Sub-Saharan Africa’s Risk Perception Premium: In the Search of Missing Factors
  • 1 0000000404811396 Monetary Fund
  • | 2 0000000404811396 Monetary Fund
Policymakers from the sub-Saharan Africa (SSA) region often flag a mispricing of their sovereign debt presumably originating from a perception risk by international investors that lead to "unjustifiably" high borrowing costs. Against this background, this paper explores the extent to which a potential SSA premium exists in the financial markets following a broader two-fold approach. Firstly, using a sample of 1592 international primary sovereign fixed coupon bonds issued between 2003-2021 from Bond Radar by 89 countries, we find that SSA countries pay significantly higher coupon at issuance compared to their peers from other regions. Secondly, we assess whether there is any bias against SSA countries in the secondary market that would result in higher refinancing cost. Based on an unbalanced panel of quarterly data covering 107 countries over 1990 – 2022, we find that SSA countries pay higher refinancing costs in the secondary market. The paper further explores whether there are other factors overlooked by the literature that matter for the risk pricing by international investors. In that respect, we explore the sensitivity of spreads to some structural dimensions where SSA countries face acute challenges―the transparency of budget process, the importance of the informal sector, the level of financial development, and the quality of public institutions. The results show that the excess premium estimated for SSA countries vanishes when these structural factors are accounted for in the regressions.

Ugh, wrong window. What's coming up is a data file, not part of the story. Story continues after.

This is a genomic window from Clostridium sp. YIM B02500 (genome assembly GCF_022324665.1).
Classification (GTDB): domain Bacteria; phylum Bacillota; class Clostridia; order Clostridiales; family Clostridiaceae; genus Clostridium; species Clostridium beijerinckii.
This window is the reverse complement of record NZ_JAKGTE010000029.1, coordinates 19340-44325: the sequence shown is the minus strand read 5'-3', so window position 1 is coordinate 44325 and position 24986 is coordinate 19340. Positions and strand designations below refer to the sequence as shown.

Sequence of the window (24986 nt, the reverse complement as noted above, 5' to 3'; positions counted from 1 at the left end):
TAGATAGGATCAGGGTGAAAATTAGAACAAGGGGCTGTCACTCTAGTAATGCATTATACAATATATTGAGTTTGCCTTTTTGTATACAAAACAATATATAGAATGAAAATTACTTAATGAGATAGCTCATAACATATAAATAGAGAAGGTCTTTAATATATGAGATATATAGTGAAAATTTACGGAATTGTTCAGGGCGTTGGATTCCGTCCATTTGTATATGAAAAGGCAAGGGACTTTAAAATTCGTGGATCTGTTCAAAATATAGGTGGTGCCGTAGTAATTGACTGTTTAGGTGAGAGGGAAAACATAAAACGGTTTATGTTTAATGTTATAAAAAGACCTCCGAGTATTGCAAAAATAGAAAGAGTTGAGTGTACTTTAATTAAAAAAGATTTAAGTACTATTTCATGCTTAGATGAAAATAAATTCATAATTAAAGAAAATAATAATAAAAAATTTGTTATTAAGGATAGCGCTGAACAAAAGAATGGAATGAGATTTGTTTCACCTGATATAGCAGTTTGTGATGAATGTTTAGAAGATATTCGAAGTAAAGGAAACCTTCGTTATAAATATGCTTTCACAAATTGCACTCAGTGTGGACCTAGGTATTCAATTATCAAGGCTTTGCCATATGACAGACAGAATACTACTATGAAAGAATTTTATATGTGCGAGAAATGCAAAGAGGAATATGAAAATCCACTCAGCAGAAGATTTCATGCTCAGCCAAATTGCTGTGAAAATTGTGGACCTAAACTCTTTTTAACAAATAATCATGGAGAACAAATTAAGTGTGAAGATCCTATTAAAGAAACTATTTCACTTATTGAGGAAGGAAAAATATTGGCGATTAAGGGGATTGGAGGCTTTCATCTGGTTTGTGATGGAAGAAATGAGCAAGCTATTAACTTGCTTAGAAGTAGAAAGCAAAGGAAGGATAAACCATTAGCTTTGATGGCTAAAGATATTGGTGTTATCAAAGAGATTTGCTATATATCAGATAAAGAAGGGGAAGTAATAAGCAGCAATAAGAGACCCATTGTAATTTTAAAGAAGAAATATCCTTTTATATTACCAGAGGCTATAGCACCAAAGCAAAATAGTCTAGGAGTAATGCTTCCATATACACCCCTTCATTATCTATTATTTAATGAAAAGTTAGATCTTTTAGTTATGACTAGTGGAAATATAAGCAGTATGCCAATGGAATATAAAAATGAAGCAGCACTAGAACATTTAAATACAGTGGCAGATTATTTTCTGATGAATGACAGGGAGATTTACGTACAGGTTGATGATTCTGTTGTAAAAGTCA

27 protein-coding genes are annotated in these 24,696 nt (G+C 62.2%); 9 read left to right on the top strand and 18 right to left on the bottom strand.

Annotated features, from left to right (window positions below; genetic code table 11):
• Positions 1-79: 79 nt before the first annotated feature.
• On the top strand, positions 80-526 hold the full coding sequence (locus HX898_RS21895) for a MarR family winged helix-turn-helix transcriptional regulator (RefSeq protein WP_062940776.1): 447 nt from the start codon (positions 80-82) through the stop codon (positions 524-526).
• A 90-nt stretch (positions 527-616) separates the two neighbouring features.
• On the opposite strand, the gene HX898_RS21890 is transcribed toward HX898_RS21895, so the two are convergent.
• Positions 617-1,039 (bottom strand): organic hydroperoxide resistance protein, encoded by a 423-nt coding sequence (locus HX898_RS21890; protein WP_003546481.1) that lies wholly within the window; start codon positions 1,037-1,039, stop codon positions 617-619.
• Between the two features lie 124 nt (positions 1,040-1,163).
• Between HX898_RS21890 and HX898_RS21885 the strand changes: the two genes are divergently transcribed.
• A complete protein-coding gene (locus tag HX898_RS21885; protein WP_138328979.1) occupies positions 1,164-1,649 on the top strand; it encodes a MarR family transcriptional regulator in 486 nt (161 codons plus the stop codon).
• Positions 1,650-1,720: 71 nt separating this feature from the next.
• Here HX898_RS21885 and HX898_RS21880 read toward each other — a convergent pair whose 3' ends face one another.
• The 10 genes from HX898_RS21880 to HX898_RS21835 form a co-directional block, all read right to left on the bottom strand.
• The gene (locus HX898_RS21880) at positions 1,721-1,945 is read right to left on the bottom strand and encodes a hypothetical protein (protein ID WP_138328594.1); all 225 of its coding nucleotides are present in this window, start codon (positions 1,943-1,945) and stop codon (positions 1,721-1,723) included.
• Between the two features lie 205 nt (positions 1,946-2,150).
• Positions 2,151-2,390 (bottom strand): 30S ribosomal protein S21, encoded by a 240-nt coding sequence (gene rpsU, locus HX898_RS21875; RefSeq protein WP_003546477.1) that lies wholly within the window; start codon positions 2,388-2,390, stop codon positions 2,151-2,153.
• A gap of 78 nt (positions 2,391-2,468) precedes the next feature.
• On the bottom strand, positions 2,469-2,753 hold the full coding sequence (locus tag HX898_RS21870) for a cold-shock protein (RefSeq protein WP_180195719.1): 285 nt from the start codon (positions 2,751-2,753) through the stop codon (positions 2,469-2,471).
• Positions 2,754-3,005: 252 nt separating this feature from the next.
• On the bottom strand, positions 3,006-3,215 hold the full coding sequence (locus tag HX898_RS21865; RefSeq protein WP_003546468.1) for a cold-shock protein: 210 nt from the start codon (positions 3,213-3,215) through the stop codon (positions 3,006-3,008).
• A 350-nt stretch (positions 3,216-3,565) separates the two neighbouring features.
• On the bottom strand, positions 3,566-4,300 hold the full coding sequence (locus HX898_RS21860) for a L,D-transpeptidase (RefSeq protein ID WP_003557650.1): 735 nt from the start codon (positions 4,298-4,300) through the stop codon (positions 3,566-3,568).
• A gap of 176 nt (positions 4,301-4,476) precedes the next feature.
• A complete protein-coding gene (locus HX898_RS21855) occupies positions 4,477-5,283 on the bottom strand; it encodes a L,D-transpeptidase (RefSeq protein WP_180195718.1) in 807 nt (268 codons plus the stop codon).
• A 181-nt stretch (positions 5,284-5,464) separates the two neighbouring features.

IMF Working Papers